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Embedding Perl in HTML with Mason
Dave Rolsky
Ken Williams

Table of Contents | Foreword | Preface
Chapters: 1 2 3 4 5 6 7 8 9 10 11 12
Appendices: A B C D
Glossary | Colophon | Copyright

Appendix D: Content Management with Bricolage

This appendix was kindly written for this book by David Wheeler, Bricolage Maintainer,

As your site grows, the amount of content to be managed grows. At some point -- particularly if you're part of a large organization with a lot of pages on its site -- the amount of content that needs to be continually updated becomes unwieldy. Most sites start out with one or two people doing everything manually in a text editor and then FTPing the files to the web server. As the demands on the site grow, savvy site operators discover and deploy flexible templating systems such as Mason to ease the demands of site management.

However, for all its flexibility and power, Mason still requires manual updates to its files. By using Mason, you may reduce the number of files you have to edit every time your marketing department wants to change its message from "adaptively monetizing holistic market-driven systems" to "utilizing proactive meta-services,"1 but wouldn't it be nice if the marketing department could make those changes itself, without having to bother you? And wouldn't it be helpful if the interface for making those changes was simple enough for every user in your organization to comprehend and use?

Content management systems (CMSs) endeavor (or at least claim) to respond to such wishes. The CMS market is a packed one, with entries from startups to established industry players. But if you're reading this book, it's safe to assume that you'd be most interested in a Perl-oriented, or perhaps even Mason-oriented, CMS.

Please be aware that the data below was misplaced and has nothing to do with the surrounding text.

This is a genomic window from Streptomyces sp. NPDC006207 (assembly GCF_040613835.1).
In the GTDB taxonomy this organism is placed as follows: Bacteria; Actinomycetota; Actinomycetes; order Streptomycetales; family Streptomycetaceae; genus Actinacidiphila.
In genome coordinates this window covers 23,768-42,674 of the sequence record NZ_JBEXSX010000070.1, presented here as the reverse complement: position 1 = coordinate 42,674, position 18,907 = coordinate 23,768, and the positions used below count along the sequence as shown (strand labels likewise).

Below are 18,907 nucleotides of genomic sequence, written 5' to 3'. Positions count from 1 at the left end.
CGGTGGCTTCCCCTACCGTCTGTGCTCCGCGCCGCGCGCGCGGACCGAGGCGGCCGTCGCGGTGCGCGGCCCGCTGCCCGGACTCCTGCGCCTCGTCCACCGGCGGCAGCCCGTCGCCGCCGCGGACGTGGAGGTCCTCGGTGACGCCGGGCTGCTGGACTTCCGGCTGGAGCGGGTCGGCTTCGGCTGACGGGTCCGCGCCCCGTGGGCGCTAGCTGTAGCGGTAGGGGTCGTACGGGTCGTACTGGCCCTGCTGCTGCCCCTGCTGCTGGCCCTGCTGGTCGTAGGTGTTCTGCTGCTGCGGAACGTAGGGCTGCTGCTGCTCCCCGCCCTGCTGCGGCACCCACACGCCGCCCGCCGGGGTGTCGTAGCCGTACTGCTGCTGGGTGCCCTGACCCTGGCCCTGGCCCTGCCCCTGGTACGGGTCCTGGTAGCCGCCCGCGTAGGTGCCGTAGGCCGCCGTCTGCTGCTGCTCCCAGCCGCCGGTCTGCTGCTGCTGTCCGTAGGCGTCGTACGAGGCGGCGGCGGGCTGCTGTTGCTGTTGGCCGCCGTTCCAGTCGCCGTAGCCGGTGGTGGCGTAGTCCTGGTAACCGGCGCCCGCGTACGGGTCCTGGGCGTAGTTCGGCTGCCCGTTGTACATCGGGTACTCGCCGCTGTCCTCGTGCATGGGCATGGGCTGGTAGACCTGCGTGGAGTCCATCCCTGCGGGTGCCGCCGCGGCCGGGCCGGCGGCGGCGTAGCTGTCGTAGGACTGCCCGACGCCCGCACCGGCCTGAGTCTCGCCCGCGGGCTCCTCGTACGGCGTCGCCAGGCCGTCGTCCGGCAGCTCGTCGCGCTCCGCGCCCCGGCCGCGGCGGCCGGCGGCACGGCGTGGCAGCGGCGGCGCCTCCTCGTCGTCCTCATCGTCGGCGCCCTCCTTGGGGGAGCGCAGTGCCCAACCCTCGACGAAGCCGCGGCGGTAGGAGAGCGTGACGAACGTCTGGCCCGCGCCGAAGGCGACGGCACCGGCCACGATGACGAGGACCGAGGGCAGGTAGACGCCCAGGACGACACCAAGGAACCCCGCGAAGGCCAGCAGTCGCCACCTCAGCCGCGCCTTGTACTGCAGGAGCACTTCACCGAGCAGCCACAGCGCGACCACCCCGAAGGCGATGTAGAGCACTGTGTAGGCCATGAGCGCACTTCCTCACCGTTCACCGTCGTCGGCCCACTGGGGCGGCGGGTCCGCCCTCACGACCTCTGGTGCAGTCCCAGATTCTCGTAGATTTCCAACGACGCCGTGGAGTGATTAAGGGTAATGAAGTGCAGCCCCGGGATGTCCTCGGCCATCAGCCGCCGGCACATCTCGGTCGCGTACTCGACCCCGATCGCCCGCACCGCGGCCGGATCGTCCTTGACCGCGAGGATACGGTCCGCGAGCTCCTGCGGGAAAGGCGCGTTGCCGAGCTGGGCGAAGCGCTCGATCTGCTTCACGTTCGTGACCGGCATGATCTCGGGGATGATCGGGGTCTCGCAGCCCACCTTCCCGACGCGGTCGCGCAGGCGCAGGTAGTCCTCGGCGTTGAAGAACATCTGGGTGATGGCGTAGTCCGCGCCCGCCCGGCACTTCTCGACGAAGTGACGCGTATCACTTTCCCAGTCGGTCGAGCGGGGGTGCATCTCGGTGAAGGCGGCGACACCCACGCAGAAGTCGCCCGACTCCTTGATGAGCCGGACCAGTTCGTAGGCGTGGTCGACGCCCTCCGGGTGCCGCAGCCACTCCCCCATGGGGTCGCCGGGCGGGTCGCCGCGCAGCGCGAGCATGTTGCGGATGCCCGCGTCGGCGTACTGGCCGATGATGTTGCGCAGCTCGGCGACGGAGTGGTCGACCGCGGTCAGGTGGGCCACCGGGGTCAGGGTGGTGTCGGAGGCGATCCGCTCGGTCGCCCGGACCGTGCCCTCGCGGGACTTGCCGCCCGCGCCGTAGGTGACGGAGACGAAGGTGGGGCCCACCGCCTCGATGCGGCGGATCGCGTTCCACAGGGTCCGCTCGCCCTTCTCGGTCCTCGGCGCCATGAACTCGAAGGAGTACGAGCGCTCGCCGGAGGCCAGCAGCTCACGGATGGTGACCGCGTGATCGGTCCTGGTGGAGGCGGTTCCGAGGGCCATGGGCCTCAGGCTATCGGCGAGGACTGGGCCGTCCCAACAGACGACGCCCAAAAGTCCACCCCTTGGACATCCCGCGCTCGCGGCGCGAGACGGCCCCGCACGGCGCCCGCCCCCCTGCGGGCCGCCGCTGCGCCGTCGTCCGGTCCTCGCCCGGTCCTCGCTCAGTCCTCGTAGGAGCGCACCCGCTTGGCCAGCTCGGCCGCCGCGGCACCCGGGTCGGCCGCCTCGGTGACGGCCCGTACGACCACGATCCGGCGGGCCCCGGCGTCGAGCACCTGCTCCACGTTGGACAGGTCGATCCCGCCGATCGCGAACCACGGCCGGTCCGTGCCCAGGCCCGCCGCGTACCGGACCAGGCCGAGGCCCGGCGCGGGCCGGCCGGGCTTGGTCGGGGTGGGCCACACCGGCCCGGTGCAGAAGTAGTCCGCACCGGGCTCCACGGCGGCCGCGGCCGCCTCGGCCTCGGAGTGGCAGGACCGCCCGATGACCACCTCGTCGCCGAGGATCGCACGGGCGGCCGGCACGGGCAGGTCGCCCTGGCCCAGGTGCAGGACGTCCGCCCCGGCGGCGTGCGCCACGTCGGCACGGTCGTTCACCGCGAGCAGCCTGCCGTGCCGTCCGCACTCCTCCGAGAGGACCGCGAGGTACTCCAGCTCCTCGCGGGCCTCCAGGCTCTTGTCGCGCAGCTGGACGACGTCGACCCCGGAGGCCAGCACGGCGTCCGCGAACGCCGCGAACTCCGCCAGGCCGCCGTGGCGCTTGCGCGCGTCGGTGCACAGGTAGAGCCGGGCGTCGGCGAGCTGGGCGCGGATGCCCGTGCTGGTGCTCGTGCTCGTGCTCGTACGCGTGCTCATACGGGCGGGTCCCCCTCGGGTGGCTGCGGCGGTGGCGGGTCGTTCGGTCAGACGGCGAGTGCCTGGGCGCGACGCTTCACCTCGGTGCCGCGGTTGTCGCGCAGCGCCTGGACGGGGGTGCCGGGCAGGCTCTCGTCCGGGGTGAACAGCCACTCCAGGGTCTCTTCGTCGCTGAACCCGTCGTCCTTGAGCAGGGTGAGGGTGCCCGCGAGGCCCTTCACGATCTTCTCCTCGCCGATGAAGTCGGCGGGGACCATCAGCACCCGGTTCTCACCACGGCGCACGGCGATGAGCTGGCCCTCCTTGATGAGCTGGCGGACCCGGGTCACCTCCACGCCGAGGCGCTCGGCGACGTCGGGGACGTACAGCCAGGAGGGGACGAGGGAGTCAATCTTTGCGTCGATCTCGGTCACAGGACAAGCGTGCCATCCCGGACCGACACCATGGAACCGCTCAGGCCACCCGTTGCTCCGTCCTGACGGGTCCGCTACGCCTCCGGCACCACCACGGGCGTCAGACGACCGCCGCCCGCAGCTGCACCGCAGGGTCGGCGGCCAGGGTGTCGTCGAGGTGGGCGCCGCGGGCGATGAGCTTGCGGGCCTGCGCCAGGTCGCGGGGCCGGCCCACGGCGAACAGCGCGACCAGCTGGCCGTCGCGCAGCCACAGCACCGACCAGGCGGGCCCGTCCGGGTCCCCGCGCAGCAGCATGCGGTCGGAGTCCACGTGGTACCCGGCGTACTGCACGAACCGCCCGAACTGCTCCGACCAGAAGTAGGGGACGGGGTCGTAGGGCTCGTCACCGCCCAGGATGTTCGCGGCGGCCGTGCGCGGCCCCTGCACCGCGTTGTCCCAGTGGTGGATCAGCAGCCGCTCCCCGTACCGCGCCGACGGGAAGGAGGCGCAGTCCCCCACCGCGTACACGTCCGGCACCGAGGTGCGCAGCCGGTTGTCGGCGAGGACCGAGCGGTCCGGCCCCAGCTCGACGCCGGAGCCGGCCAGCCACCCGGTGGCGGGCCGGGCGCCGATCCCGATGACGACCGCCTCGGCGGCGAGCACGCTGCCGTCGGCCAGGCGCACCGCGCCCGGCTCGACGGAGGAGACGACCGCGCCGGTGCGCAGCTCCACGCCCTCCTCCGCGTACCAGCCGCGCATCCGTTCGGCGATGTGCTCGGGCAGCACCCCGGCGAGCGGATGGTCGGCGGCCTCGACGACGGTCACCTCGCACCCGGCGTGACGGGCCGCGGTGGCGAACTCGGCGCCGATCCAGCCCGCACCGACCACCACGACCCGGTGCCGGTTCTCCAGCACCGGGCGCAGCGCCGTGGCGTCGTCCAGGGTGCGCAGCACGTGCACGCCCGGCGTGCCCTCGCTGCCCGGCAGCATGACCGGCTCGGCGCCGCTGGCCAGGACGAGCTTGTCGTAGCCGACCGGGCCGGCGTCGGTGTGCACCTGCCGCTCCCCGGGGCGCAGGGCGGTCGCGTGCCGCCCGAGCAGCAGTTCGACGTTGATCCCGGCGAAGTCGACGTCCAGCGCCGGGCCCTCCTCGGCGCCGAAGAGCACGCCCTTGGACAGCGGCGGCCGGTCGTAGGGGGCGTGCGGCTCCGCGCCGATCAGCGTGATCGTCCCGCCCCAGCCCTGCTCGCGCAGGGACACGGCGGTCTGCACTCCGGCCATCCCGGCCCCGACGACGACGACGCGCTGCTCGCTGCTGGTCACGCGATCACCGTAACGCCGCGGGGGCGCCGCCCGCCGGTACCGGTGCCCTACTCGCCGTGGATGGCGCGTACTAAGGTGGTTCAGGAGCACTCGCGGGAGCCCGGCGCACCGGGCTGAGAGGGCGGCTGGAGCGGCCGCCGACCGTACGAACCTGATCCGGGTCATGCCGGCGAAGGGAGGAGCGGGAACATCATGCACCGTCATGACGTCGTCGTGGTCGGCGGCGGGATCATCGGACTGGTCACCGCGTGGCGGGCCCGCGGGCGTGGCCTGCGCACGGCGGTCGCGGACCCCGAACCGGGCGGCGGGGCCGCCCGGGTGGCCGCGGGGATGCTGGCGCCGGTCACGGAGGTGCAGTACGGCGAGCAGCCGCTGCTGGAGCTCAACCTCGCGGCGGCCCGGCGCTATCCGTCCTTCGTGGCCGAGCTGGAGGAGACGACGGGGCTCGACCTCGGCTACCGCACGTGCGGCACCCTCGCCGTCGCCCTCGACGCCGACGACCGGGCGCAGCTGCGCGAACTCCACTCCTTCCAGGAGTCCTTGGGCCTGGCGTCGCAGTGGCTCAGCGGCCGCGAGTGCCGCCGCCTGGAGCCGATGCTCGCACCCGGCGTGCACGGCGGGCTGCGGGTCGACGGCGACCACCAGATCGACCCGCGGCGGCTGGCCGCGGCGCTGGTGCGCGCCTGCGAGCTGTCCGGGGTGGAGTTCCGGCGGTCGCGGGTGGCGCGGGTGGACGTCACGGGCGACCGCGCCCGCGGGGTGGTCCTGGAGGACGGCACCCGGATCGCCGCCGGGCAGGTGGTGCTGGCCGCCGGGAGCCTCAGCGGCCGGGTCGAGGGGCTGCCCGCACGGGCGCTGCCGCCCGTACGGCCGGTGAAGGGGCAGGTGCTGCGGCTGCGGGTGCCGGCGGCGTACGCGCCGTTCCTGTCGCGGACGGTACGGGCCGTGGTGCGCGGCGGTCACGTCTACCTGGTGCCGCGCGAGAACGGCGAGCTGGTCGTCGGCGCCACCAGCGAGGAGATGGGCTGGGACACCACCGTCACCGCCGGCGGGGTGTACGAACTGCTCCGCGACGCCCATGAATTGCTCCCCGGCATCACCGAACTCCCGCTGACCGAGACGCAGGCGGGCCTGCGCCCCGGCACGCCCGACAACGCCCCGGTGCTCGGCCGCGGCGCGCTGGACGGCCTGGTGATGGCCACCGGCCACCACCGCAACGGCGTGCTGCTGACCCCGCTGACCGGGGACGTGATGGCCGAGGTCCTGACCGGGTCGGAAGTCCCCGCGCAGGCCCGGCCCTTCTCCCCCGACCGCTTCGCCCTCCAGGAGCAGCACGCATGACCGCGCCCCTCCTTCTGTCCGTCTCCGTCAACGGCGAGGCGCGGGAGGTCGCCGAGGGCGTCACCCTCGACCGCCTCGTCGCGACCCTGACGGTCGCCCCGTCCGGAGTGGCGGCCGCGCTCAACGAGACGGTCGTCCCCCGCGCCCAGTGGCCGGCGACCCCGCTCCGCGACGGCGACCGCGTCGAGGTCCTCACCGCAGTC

Bricolage is such a CMS. It is built on Mason, and you can use it to build large Mason-powered sites as well as sites driven by other technologies.

The idea behind a CMS is to centrally manage content in such a way that any user who needs to edit text, graphics, or other media can do so through a structured interface. The presentation of content for editing is independent of the final format of the content or of the distribution of the content to your site. All such content is managed by a version control system, so that its history can be reviewed and the content rolled back to an earlier version if necessary. Furthermore, content moves through a workflow that subjects it to various stages of review and approval before publication and distribution. And when published, the CMS formats the content for output by pushing it through content-independent formatting templates created for that purpose. (See the Bricolage Terminology sidebar, later in this chapter, for definitions of some of the terms carelessly littered throughout this paragraph.)

These features form the foundation for Bricolage, a robust, actively developed open-source CMS built to centrally support a distributed organization of content and formatting specialists via an intuitive, browser-based interface. By rigidly separating content from formatting, Bricolage allows nontechnical users to quickly update and publish content relevant to them without having to coordinate with the production folks for formatting in HTML or with IT for getting the content on the site. Rather, a marketing wordsmith or copy editor can search for and check out the "story" (as text-based Bricolage content is called) that needs changing, make the changes, and then check in and possibly publish the story. Bricolage handles formatting the story, writing it to a file, and distributing the file to the production web server -- all without the alignment of stars that a traditional, hand-maintained infrastructure requires.